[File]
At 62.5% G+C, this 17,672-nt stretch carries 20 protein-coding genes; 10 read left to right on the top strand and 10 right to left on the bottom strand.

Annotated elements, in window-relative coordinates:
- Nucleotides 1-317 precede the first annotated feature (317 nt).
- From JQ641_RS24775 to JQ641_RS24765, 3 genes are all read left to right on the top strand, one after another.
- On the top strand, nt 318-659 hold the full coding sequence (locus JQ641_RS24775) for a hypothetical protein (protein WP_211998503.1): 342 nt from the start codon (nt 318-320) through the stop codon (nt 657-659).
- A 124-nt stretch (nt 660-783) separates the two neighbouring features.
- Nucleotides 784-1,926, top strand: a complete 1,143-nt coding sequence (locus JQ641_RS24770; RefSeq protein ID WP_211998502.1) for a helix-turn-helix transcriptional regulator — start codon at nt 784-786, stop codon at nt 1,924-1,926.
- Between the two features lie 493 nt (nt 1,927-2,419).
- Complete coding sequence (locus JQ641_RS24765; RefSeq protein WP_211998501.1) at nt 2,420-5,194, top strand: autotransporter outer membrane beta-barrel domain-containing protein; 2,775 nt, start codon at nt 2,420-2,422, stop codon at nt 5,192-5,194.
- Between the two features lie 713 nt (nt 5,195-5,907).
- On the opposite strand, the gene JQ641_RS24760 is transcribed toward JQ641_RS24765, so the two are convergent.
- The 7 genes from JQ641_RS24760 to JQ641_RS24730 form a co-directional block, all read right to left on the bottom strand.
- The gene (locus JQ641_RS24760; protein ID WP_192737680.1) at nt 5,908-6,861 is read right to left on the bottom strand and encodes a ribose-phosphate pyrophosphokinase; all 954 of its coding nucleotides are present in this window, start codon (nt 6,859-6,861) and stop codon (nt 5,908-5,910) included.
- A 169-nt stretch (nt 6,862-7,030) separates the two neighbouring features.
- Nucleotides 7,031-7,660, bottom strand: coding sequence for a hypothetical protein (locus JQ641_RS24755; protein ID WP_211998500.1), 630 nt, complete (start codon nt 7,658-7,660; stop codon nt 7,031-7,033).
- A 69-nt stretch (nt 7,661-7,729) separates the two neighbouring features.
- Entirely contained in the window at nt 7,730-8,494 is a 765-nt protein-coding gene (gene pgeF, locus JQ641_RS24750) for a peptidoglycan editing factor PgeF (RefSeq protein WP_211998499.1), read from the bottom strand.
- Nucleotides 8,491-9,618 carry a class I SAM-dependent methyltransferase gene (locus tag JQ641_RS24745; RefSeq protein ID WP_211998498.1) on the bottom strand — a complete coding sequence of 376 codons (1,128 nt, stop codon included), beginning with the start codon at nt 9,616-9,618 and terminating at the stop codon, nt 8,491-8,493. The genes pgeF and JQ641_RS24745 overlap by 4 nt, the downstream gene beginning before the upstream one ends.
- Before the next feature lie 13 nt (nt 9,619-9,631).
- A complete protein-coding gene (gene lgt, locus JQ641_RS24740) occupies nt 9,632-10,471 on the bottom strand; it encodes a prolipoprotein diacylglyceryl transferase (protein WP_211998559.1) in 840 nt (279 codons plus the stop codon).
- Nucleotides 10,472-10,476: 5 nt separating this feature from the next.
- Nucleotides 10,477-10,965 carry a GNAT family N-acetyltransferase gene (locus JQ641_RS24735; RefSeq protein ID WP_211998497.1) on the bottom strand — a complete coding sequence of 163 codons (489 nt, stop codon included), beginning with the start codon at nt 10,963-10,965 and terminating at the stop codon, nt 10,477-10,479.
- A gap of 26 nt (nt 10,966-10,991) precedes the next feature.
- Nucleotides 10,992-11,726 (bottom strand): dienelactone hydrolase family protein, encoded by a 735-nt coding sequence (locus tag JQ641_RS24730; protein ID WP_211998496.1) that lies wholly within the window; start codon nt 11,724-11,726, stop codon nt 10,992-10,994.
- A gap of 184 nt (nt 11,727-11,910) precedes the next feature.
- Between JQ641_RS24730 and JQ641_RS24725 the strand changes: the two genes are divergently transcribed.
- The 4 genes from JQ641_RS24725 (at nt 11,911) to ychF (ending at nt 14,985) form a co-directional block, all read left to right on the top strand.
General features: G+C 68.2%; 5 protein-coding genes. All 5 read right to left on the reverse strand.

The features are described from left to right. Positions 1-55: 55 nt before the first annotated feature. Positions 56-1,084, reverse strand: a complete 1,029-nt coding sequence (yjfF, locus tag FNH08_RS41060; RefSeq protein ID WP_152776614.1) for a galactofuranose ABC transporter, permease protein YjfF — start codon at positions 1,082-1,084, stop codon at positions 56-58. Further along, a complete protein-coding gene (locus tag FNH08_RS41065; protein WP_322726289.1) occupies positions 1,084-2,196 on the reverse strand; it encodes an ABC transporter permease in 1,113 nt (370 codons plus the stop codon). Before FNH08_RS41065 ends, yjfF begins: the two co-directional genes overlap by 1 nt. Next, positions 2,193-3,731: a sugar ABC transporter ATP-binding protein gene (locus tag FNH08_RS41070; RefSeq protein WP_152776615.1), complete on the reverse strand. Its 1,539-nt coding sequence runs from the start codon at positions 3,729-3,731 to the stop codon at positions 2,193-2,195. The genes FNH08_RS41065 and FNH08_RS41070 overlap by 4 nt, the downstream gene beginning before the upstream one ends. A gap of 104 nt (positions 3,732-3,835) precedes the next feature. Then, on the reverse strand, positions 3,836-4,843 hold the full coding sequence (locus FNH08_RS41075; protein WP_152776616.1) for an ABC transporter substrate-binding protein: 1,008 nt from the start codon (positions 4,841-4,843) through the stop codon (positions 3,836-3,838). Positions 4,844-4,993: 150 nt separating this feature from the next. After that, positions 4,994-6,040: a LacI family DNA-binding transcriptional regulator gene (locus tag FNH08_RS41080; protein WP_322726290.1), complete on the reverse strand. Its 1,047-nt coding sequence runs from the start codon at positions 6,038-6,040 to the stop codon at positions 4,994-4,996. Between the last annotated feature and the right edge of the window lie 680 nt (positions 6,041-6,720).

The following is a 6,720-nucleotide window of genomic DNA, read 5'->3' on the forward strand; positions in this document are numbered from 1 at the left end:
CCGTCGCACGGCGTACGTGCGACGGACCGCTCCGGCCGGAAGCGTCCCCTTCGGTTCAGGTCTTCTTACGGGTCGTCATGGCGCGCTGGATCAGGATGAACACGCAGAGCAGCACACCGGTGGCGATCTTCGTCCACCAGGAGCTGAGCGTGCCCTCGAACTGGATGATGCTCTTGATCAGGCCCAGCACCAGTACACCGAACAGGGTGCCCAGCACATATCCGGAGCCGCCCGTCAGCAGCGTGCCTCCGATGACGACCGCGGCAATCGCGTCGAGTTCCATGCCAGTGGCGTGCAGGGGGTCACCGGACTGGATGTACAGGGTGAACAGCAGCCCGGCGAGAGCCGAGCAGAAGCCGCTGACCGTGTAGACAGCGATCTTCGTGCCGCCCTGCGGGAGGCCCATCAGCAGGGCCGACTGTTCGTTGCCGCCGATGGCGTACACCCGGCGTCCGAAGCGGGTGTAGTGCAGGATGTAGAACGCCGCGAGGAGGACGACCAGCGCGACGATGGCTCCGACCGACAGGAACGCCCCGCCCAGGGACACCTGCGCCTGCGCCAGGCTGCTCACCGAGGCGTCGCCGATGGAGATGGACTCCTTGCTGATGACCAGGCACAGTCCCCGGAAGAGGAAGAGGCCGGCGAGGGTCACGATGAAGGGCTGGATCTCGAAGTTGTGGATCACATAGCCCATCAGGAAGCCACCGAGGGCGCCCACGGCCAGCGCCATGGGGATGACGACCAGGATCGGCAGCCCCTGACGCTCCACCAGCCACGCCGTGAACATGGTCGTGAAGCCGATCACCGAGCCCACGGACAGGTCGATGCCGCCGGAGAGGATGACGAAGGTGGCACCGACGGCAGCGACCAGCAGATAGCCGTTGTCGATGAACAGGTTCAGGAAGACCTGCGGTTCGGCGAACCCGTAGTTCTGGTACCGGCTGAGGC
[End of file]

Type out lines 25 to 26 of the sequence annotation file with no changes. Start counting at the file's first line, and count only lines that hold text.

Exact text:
- A gap of 184 nt (nt 11,727-11,910) precedes the next feature.
- Between JQ641_RS24730 and JQ641_RS24725 the strand changes: the two genes are divergently transcribed.